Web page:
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Compiling an existing PIC32 project using the v2.00 C compiler produces a continual watchdog reset. This problem does not appear using the previous v1.12 compiler. Changing the watchdog postscaler value (up to 1048 seconds) has no effect. The watchdog reset occurs almost immediately after startup, definitely not enough time for the timer to expire. Disabling the watchdog allows the code to run as expected.

There was a change to the startup code in v2.00, but I am not using any custom startup code to my knowledge. Could there be a problem with the timer used by the watchdog not being enabled correctly? Where should I look to try and debug this issue?

MORE INFO

The reset occurs when I clear the watchdog timer. If I use

WDTCONSET = 0x01;
// or
WDTCONbits.WDTCLR = 1;
// or
ClrWdt();

The reset will occur.

If I don't reset the watchdog timer (let the timer expire), I get a reset after the time specified by the postscalar, as expected.

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  • 1
    \$\begingroup\$ Have you already read the Migration Issues to Version 2.0? \$\endgroup\$ – Daniel Grillo Jul 11 '11 at 17:07
  • \$\begingroup\$ Yes. I had to change 2 #define definitions that used the peripheral freeze bits (FRZ). That was the only compiling issue I had. I didn't see anything else other than the startup code that concerned me. \$\endgroup\$ – Erik Jul 11 '11 at 17:31
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All the PIC32 Starter Kit examples turn the WDT off during initialisation with:

#pragma config FWDTEN = OFF // Watchdog Timer

You should do the same.

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  • \$\begingroup\$ He already says disabling fixes it, but I think the question is more along the lines of what is wrong/different. \$\endgroup\$ – Kellenjb Jul 11 '11 at 15:41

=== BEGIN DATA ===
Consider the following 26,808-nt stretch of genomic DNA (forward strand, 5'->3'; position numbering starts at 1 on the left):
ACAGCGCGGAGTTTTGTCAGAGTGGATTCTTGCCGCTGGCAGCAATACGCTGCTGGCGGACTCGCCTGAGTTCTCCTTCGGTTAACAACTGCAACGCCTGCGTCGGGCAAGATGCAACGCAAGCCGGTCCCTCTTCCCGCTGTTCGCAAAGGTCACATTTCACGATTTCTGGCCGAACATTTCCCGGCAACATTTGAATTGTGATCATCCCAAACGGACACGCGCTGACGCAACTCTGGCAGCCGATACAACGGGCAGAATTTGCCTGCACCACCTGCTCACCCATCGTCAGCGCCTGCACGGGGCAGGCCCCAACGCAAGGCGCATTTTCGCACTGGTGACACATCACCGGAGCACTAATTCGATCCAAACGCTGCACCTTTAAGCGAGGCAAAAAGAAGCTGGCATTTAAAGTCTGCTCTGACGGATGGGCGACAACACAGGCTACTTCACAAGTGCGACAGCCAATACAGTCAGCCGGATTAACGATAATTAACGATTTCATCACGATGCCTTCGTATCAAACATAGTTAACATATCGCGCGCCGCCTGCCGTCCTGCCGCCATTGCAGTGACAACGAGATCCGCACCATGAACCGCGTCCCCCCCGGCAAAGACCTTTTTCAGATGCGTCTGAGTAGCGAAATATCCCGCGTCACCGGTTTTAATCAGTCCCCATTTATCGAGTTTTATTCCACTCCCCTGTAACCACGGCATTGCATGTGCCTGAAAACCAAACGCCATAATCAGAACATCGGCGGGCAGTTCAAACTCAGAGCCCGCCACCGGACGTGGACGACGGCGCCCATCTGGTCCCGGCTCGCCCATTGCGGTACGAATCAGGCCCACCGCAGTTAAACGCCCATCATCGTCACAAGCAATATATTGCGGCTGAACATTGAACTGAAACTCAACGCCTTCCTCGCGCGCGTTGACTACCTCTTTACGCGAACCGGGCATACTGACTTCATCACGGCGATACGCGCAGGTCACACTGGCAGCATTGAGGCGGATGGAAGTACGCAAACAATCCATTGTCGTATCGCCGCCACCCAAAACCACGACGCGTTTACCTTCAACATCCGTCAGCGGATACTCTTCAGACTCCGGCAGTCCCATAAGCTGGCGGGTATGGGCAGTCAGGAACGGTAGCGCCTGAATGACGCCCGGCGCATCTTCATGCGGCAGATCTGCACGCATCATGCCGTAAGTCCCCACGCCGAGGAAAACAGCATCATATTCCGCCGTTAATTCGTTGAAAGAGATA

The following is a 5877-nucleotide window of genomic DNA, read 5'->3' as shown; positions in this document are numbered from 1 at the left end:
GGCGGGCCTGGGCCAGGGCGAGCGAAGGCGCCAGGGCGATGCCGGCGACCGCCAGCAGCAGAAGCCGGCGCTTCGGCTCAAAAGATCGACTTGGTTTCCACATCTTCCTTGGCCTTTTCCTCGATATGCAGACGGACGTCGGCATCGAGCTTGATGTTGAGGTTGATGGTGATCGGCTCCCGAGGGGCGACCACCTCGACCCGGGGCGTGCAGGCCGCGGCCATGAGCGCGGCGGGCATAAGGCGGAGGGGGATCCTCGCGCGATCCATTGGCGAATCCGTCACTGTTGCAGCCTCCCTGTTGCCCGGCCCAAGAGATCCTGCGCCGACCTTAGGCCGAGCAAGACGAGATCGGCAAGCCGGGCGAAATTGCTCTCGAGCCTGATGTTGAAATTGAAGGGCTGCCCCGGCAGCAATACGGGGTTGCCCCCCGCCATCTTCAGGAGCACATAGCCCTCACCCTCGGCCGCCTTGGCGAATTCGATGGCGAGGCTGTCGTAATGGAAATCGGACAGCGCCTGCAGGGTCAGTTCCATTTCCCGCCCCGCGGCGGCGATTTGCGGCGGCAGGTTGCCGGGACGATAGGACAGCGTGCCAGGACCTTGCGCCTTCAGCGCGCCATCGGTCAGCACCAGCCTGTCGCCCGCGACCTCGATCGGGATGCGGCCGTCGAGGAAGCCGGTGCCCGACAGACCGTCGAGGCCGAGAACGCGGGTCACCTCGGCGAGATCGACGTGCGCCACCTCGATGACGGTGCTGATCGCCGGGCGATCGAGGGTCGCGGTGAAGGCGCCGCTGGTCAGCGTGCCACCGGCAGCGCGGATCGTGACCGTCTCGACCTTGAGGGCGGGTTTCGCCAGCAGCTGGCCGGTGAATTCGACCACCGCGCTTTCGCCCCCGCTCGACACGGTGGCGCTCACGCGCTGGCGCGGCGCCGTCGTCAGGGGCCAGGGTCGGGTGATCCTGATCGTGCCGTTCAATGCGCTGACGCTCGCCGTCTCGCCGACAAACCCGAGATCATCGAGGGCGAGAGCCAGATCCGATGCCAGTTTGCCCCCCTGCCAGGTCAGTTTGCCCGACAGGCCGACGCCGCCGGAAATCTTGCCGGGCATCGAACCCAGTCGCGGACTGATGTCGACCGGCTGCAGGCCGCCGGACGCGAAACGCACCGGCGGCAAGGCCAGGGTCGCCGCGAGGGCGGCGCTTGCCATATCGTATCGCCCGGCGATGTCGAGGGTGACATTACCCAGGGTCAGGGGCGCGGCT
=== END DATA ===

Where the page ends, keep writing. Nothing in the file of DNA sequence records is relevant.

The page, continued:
• \$\begingroup\$ @LeonHeller, he is getting resets, says that disabling fixes it, asks how to go about the finding the actual reset. pin outputs and such are obvious to us, but not to new users. \$\endgroup\$ – Kortuk Jul 11 '11 at 16:02
  • \$\begingroup\$ I already use FWDTEN = OFF. I enable the watchdog after my init code and before the main loop with WDTCONSET = 0x8000; I kick the watchdog at the top of the loop with WDTCONSET = 0x01; \$\endgroup\$ – Erik Jul 11 '11 at 16:17
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You can import the HEX files into MPLAB and analyze the disassembly. It should be fairly trivial to identify the watchdog timer control registers and initialization code.

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  • \$\begingroup\$ And if he still has both versions available he can compare what was done differently. \$\endgroup\$ – Kellenjb Jul 11 '11 at 16:03
  • \$\begingroup\$ @Madmanguruman, does pic not run the watchdog while on debug. It had to be disabled on MSP430 always due to the watchdog counting time regardless of it you were on breakpoint. \$\endgroup\$ – Kortuk Jul 11 '11 at 16:04
  • \$\begingroup\$ @Kortuk I've clarified my comment. I wasn't intending him to single-step, more read through the disassembly line-by-line. \$\endgroup\$ – Adam Lawrence Jul 11 '11 at 17:29

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